When sliplining projects are planned, clay pipe doesn’t come up on the radar of design engineers. Municipalities and engineers look to other pipe, such as fusible PVC and HDPE, to serve as the product pipe and can view clay pipe as an archaic choice.

But the pipe selection for a portion of the Logger Hill Road Sewer Main Rehabilitation Project in Waterford, Conn., called for something other than plastic pipe, and clay pipe fit the bill perfectly. That’s right: clay pipe.
For the first time that anyone involved in the project was aware of, clay pipe was used to rehabilitate a sewer pipe through sliplining. “I’m not aware of clay pipe being used on a sliplining project so this would be a first,” said David Gill, sales engineer for Mission Clay Products LLC/No-Dig Pipe, which provided the 18-in. clay pipe used to slipline the existing 24-in. concrete cylinder pipe.



The Waterford Utility Commission had its engineering firm Wright-Pierce conduct a preliminary CCTV inspection and evaluation of approximately 2,400 lf of the sewer pipe on Logger Hill Road, which was installed in 1980. The pipes were made of pre-stressed concrete cylinder pipe (PCCP) and ranged in size from 24 to 36 in. The inspection was made to identify pipeline sections in need of immediate repair and to avoid any catastrophic pipe failures. The review showed that 1,420 lf of pipe were classified as having Grade 5 defects in accordance with current NASSCO standards for identifying pipe defects. These would need immediate attention as they exhibited severe deterioration of the interior walls due to corrosion, had decreased wall thickness and areas of exposed steel cylinder pipe. The remainder of the pipe was classified as having Grade 4 defects. The inspections also noted that 10 manholes were in need of rehabilitation.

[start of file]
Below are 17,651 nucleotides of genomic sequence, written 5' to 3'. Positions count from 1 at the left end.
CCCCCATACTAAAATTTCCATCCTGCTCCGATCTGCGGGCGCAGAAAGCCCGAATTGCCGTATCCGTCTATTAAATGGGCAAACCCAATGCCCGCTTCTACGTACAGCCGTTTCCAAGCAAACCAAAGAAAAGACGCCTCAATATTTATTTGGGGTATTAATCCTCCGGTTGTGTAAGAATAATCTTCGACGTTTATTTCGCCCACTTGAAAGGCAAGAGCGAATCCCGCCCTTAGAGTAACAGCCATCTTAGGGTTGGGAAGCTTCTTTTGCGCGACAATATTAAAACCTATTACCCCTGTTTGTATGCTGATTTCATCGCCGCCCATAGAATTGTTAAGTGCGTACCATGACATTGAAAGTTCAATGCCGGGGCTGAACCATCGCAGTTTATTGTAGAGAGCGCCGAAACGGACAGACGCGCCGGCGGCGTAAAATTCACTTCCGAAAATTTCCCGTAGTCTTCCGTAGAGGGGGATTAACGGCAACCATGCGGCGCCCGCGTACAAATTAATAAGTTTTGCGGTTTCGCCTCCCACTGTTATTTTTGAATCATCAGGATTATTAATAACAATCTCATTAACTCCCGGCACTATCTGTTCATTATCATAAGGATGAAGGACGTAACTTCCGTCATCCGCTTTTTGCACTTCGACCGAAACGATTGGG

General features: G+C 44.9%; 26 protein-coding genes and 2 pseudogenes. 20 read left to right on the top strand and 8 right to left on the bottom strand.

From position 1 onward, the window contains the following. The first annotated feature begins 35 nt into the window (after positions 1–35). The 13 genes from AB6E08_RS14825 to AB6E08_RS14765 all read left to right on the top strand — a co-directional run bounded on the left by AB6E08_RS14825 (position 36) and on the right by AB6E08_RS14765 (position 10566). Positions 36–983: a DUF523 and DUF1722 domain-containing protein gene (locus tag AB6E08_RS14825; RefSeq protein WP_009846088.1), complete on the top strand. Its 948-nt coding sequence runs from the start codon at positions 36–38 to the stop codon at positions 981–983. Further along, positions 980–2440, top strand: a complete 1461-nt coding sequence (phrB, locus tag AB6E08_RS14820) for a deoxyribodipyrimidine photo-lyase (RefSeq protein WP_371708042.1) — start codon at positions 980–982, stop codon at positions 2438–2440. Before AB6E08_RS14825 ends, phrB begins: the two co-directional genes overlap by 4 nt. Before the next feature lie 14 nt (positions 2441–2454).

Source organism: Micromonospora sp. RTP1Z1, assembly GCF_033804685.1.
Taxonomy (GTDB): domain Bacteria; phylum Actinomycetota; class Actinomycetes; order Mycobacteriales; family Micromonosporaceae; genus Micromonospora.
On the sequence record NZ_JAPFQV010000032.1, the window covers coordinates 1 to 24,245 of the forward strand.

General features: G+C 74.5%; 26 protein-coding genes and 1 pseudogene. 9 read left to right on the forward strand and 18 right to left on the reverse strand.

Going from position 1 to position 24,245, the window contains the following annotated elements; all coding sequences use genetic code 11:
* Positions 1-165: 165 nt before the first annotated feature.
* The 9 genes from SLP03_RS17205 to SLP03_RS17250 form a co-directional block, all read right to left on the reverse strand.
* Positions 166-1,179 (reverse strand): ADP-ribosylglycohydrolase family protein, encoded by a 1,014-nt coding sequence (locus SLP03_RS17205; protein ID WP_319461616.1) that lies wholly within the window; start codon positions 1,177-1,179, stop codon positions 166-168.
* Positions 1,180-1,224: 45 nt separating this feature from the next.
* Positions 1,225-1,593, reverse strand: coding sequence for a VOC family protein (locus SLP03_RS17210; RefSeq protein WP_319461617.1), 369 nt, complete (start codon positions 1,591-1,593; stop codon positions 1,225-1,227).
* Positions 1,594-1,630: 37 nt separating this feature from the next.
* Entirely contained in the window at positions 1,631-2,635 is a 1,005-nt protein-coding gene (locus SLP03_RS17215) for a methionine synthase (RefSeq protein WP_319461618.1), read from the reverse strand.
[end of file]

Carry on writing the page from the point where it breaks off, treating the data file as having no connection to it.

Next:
Wright-Pierce teamed with the Ted Berry Co., Livermore, Maine, to assist in reviewing and analyzing the trenchless options for the project. The Town of Waterford does not have a long history of using trenchless methods, doing its first project in 2010, which involved smaller scale lateral lining and spot repairs. This would be its first large trenchless project. Ted Berry Co. was brought in because of its extensive experience in trenchless technology. After reviewing the video inspections and all relevant material, sliplining using fusible PVC and HDPE was deemed the best option but there was a hitch: about 1,400 ft of the pipe consisted of manhole drop connections and elevation changes, creating a hill that would require extensive excavation for insertion pits and basically negating the benefits trenchless technology offers in terms of disruption.